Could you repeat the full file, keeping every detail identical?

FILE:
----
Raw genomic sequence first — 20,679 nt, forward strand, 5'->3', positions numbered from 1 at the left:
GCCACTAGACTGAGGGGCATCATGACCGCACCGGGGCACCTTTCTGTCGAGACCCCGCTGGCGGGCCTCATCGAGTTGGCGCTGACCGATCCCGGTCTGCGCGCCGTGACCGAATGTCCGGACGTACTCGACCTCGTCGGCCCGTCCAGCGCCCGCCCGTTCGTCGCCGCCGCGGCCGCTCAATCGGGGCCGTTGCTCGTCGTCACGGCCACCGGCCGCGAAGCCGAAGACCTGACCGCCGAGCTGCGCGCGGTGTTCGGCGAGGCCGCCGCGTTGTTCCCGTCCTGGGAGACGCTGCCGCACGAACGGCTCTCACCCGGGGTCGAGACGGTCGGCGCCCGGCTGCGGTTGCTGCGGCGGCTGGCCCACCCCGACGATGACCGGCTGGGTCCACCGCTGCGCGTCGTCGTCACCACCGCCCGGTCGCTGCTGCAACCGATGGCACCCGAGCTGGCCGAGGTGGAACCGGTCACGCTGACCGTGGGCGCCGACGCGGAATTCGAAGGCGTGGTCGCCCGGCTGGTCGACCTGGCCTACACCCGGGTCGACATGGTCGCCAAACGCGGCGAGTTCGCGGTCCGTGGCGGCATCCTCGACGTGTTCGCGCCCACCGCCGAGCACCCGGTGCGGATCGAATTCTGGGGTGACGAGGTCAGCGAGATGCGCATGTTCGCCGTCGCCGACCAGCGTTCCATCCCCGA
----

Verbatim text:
Raw genomic sequence first — 20,679 nt, forward strand, 5'->3', positions numbered from 1 at the left:
GCCACTAGACTGAGGGGCATCATGACCGCACCGGGGCACCTTTCTGTCGAGACCCCGCTGGCGGGCCTCATCGAGTTGGCGCTGACCGATCCCGGTCTGCGCGCCGTGACCGAATGTCCGGACGTACTCGACCTCGTCGGCCCGTCCAGCGCCCGCCCGTTCGTCGCCGCCGCGGCCGCTCAATCGGGGCCGTTGCTCGTCGTCACGGCCACCGGCCGCGAAGCCGAAGACCTGACCGCCGAGCTGCGCGCGGTGTTCGGCGAGGCCGCCGCGTTGTTCCCGTCCTGGGAGACGCTGCCGCACGAACGGCTCTCACCCGGGGTCGAGACGGTCGGCGCCCGGCTGCGGTTGCTGCGGCGGCTGGCCCACCCCGACGATGACCGGCTGGGTCCACCGCTGCGCGTCGTCGTCACCACCGCCCGGTCGCTGCTGCAACCGATGGCACCCGAGCTGGCCGAGGTGGAACCGGTCACGCTGACCGTGGGCGCCGACGCGGAATTCGAAGGCGTGGTCGCCCGGCTGGTCGACCTGGCCTACACCCGGGTCGACATGGTCGCCAAACGCGGCGAGTTCGCGGTCCGTGGCGGCATCCTCGACGTGTTCGCGCCCACCGCCGAGCACCCGGTGCGGATCGAATTCTGGGGTGACGAGGTCAGCGAGATGCGCATGTTCGCCGTCGCCGACCAGCGTTCCATCCCCGA